Tuesday, April 19, 2011
Library: Shreddage X Electric Guitar Samples
Format: Kontakt 4 Instruments
Genre: Anything that needs rhythm guitar
Developers Site: Impact Soundworks
Price: $20.00 (Complete Shreddage set $69)
Demo: On product page
Shreddage X is the new expansion pack for Impact Soundworks original Shreddage guitar samples library for Native Instruments Kontakt 4. (This is apparently the only format it will be available in given that Kontakt's complex scripting abilities are often needed here). We've seen an increasing number of drum libraries where different velocities and playing techniques are integrated into round robin instruments to create super-realistic sounding instruments almost indistinguishable from the real deal. Now, we're seeing more and more sample developers apply that same idea to melodic instruments. Shreddage X is basically designed to open up all the playing techniques needed to create convincing rhythm guitar tracks. What makes this collection especially nice is that lets you use velocity to switch between performance techniques as opposed to playing notes on a "dead" section of the keyboard to do the switching. This can admittedly be a bit tricky with some of the more complex instruments if you're not a very controlled keyboard player, but to me, it feels more natural to do this way overall.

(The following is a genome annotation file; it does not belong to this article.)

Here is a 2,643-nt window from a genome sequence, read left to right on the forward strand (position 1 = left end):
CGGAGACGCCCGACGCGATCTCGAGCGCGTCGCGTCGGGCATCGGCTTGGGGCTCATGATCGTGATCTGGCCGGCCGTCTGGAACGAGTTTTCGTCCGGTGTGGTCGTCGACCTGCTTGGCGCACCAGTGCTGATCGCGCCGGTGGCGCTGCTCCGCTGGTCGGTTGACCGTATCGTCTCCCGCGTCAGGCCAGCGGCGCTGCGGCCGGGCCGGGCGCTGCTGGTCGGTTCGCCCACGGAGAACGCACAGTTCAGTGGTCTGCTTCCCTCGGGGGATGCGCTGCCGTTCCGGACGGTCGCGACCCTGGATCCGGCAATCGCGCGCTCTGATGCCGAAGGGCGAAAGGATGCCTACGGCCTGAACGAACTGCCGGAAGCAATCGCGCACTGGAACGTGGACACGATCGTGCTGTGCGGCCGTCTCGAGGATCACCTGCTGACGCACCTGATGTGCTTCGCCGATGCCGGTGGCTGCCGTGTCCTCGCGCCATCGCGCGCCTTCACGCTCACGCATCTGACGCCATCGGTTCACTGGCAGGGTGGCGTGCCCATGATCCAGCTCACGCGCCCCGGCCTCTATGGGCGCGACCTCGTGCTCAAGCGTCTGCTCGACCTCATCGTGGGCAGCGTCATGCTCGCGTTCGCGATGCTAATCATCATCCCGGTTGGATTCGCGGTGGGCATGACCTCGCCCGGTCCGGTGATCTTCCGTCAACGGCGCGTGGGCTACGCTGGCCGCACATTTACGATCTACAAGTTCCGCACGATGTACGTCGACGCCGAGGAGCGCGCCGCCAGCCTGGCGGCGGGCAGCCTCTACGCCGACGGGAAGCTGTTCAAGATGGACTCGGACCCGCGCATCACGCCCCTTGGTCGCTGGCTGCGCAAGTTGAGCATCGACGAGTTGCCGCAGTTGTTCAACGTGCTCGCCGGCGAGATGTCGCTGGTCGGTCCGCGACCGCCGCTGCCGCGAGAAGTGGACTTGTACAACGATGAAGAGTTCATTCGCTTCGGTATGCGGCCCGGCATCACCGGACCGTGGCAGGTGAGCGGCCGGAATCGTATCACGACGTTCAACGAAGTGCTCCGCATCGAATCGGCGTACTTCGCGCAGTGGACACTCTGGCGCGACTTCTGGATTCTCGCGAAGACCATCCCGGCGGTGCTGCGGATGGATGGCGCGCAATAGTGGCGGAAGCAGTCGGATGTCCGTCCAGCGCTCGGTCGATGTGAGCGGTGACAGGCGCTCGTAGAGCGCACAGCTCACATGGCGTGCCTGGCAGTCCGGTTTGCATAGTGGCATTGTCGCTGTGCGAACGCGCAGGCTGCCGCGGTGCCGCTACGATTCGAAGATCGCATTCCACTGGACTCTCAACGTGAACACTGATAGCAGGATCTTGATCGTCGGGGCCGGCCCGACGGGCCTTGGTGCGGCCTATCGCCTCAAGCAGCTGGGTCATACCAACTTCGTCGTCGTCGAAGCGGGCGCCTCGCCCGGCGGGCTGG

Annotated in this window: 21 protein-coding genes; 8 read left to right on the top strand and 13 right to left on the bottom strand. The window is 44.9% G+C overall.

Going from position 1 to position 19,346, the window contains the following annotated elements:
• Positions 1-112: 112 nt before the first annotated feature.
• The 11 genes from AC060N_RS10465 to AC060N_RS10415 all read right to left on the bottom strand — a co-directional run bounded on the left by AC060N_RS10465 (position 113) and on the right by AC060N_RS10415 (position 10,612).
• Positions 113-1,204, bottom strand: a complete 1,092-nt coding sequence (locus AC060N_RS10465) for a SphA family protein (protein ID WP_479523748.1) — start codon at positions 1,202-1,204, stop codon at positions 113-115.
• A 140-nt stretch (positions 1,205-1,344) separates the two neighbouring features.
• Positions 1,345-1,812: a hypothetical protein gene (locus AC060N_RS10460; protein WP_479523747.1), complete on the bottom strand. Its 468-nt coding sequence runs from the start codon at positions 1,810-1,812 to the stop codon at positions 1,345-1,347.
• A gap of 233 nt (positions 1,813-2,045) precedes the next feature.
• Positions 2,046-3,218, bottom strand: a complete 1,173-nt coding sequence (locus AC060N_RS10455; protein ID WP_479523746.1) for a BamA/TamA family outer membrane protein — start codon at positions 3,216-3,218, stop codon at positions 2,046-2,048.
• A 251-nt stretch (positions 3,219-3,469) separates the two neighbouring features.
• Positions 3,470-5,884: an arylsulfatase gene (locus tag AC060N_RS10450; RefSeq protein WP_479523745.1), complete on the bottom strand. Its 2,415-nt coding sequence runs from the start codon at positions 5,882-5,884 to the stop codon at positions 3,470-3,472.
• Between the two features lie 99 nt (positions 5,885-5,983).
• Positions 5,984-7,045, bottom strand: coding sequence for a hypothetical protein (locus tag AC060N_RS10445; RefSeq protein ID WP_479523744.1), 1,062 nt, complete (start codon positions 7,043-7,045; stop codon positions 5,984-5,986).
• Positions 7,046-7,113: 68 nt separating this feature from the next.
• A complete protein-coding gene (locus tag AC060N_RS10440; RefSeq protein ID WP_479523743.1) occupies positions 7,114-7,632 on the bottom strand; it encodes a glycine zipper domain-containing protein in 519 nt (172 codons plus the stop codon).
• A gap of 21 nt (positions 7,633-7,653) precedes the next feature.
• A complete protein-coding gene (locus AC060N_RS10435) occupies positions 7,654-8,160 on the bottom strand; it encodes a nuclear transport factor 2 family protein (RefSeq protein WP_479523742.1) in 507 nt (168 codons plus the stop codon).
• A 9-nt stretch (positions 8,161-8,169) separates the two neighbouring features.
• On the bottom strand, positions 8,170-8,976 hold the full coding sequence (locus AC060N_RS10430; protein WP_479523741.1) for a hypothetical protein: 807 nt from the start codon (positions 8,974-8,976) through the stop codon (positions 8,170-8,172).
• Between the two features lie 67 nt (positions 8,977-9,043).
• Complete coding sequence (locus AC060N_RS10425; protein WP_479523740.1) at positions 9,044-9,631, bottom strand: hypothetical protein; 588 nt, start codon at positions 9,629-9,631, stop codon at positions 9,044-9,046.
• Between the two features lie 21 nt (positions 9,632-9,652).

What is most impressive about this collection to me is how thorough it is. Over 1,000 WAV samples are organized into nearly 50 instruments covering sustain mutes, palm mutes, chordstops, chord chokes, power chords, open sustains, harmonics, natural vibrato, scrapes, squeaks, and slides. All instruments are available in 'double tracked' versions as well, which layers two slightly different instances of the same samples. As a nice bonus, some presets for amp simulators such as Guitar Rig or Amplitube are included as well.
The sound quality of the samples is very good and perhaps even more importantly, the matching from note to note is expertly done and seamless for the most part (a couple round robin sounds were a bit easier to pick out as samples, but only when played in isolation.) Everything has been recorded cleanly, so you pretty much have a blank slate as to where you want to go with these sounds. Will it be reggae skanks drenched in spring reverb? The Edge's shimmering delay work outs? Metal chugging through a simulated Marshall stack? The sky is pretty much the limit as far as where you go, it's just up to you to put together the right samples with the right effects. Throw in a little playing (or programming) technique and you'll be putting together convincing rhythm guitar parts in no time.
There's really not much I can fault here. There is an impeccable attention to detail and some very good programming behind these instruments that makes them hard to resist. This is especially worth a look if you need a rhythm guitar in your arrangements but lack a real player or the ability to play it yourself. Very convincing and very playable! [10/10]